By the time a star becomes a white dwarf, much of its mass will have been lost. When does this mass loss occur and what drives it? Read today’s astrobite to find out.
Ever wondered whether the planet Tatooine could be real? In today’s paper, the authors discuss a new technique to directly image distinct planets orbiting binary stars, just like in Star Wars.
Water worlds – do they exist? Or is there an omnipotent self-regulation mechanism which makes terrestrial planets look like Earth?
There are some papers that present relations that are important enough to get their own names. This astrobite presents three relations that have a remarkable similar shape, namely the Faber-Jackson, Tully-Fisher and M-sigma relations.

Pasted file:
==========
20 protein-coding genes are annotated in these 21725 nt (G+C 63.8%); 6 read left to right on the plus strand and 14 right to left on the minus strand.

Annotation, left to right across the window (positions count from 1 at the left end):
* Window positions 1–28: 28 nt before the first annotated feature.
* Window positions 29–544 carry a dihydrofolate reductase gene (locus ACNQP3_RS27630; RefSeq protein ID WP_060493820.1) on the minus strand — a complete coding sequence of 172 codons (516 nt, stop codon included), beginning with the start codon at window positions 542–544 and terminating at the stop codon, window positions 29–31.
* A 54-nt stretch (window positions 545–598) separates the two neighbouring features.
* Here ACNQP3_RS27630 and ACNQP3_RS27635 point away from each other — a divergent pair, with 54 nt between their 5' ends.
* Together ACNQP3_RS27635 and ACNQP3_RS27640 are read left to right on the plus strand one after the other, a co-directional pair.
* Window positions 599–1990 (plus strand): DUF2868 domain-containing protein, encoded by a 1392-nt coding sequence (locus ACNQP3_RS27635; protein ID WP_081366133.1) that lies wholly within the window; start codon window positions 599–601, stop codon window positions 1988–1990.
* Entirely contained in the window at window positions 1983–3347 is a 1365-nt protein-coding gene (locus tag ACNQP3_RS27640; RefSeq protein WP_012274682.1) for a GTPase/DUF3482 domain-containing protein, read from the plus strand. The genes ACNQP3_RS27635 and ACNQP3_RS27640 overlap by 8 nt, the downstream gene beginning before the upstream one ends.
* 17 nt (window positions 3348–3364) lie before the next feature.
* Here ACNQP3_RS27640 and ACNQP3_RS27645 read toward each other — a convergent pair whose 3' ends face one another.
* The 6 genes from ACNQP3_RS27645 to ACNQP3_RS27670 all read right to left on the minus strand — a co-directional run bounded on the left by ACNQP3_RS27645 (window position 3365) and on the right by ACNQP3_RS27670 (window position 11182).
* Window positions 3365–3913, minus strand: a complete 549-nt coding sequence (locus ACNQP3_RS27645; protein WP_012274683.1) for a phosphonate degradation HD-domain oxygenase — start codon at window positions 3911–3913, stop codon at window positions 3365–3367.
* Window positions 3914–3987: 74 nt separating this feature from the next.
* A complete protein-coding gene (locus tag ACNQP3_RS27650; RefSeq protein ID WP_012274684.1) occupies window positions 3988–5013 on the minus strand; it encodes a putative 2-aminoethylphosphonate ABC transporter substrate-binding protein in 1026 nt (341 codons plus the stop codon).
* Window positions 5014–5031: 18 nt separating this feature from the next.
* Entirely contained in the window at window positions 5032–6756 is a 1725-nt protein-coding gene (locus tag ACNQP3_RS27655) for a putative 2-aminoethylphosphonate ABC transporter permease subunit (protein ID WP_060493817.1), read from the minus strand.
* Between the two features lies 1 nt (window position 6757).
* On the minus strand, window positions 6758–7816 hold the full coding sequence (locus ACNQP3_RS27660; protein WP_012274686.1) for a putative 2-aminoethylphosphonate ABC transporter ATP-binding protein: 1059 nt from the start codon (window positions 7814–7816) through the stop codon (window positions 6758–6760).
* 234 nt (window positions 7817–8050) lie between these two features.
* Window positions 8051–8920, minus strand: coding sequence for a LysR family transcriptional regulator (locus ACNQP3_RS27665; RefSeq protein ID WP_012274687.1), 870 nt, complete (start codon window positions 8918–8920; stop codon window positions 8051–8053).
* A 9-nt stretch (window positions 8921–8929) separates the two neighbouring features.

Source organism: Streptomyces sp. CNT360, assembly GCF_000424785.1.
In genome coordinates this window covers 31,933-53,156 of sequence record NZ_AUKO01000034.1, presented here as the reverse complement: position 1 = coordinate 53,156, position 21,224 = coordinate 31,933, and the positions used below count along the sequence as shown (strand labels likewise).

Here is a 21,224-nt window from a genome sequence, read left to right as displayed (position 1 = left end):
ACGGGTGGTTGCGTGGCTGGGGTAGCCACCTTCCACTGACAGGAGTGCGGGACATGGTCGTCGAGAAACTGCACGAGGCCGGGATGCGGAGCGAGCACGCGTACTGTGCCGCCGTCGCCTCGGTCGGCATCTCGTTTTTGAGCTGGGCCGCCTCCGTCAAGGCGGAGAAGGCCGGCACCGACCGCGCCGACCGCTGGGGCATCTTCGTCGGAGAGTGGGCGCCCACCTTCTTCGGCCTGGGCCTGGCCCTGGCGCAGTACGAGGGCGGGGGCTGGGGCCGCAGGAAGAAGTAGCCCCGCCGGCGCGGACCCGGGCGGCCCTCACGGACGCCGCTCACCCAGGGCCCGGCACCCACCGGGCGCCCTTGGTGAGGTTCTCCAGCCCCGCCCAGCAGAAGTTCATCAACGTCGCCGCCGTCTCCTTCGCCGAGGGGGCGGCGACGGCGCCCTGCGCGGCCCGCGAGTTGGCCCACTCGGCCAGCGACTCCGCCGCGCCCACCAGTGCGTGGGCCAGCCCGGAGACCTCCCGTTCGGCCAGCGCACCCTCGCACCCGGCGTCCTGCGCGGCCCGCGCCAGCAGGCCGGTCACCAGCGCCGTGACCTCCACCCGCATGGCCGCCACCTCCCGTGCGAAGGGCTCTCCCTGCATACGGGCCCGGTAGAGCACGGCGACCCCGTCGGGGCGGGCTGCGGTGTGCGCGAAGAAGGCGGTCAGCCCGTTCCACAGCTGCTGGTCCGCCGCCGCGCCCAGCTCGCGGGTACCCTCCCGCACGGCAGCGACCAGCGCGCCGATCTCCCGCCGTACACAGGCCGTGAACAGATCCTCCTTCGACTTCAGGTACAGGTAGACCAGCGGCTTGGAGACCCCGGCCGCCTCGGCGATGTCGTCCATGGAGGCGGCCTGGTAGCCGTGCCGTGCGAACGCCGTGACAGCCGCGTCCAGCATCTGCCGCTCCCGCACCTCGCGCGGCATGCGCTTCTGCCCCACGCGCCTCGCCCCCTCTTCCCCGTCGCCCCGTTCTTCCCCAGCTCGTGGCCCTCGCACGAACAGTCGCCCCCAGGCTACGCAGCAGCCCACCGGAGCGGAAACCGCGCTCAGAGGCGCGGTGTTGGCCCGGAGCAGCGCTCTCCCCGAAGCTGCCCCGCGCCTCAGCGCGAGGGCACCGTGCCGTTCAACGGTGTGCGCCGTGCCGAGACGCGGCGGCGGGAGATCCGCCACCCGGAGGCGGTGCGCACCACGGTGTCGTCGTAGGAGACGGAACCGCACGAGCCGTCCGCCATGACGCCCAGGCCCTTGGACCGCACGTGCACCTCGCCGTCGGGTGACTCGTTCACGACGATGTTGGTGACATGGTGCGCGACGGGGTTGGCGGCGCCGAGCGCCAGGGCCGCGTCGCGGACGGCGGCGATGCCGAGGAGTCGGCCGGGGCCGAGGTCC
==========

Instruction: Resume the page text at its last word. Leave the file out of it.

White dwarf stars are the final evolutionary state of most stars. They are everywhere in the Galaxy and are relatively easy to model. So can we learn about our Galaxy solely by studying them? The authors of today’s paper show us a way.
Image credits: ESO/Y. Beletsky.
Embark on a dusty journey into the heart of debris disks – and why it’s important to talk dust if you want to understand planets.